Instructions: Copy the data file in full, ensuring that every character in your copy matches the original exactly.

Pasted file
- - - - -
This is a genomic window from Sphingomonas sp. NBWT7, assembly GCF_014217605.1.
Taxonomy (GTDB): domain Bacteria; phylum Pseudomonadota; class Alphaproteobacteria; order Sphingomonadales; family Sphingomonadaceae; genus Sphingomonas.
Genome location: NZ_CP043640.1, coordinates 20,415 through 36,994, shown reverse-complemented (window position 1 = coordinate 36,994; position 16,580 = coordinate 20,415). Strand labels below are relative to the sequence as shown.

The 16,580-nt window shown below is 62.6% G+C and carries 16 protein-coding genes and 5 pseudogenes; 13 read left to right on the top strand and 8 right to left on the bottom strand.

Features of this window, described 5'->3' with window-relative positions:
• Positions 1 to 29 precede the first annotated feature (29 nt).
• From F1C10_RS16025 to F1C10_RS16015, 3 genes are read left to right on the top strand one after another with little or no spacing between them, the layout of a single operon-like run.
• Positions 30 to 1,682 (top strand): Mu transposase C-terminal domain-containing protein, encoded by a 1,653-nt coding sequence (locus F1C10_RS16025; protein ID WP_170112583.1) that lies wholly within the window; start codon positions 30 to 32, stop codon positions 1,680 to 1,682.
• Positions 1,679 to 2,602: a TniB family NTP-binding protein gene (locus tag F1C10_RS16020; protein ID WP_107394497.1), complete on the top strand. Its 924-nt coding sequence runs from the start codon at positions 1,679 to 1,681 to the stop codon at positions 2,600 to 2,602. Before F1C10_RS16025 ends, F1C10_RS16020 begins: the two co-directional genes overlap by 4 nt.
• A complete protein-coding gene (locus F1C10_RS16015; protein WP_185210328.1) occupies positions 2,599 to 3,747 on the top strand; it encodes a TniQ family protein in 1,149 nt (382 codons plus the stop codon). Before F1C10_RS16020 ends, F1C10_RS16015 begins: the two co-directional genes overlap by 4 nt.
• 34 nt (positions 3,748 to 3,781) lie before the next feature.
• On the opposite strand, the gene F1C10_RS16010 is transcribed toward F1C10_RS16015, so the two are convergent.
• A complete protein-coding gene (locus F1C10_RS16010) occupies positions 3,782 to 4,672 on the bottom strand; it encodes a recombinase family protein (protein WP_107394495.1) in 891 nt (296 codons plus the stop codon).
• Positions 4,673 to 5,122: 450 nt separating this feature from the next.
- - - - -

This is a genomic window from Sphingomonas sp. NBWT7, assembly GCF_014217605.1.
Taxonomy (GTDB): domain Bacteria; phylum Pseudomonadota; class Alphaproteobacteria; order Sphingomonadales; family Sphingomonadaceae; genus Sphingomonas.
Genome location: NZ_CP043640.1, coordinates 20,415 through 36,994, shown reverse-complemented (window position 1 = coordinate 36,994; position 16,580 = coordinate 20,415). Strand labels below are relative to the sequence as shown.

The 16,580-nt window shown below is 62.6% G+C and carries 16 protein-coding genes and 5 pseudogenes; 13 read left to right on the top strand and 8 right to left on the bottom strand.

Features of this window, described 5'->3' with window-relative positions:
• Positions 1 to 29 precede the first annotated feature (29 nt).
• From F1C10_RS16025 to F1C10_RS16015, 3 genes are read left to right on the top strand one after another with little or no spacing between them, the layout of a single operon-like run.
• Positions 30 to 1,682 (top strand): Mu transposase C-terminal domain-containing protein, encoded by a 1,653-nt coding sequence (locus F1C10_RS16025; protein ID WP_170112583.1) that lies wholly within the window; start codon positions 30 to 32, stop codon positions 1,680 to 1,682.
• Positions 1,679 to 2,602: a TniB family NTP-binding protein gene (locus tag F1C10_RS16020; protein ID WP_107394497.1), complete on the top strand. Its 924-nt coding sequence runs from the start codon at positions 1,679 to 1,681 to the stop codon at positions 2,600 to 2,602. Before F1C10_RS16025 ends, F1C10_RS16020 begins: the two co-directional genes overlap by 4 nt.
• A complete protein-coding gene (locus F1C10_RS16015; protein WP_185210328.1) occupies positions 2,599 to 3,747 on the top strand; it encodes a TniQ family protein in 1,149 nt (382 codons plus the stop codon). Before F1C10_RS16020 ends, F1C10_RS16015 begins: the two co-directional genes overlap by 4 nt.
• 34 nt (positions 3,748 to 3,781) lie before the next feature.
• On the opposite strand, the gene F1C10_RS16010 is transcribed toward F1C10_RS16015, so the two are convergent.
• A complete protein-coding gene (locus F1C10_RS16010) occupies positions 3,782 to 4,672 on the bottom strand; it encodes a recombinase family protein (protein WP_107394495.1) in 891 nt (296 codons plus the stop codon).
• Positions 4,673 to 5,122: 450 nt separating this feature from the next.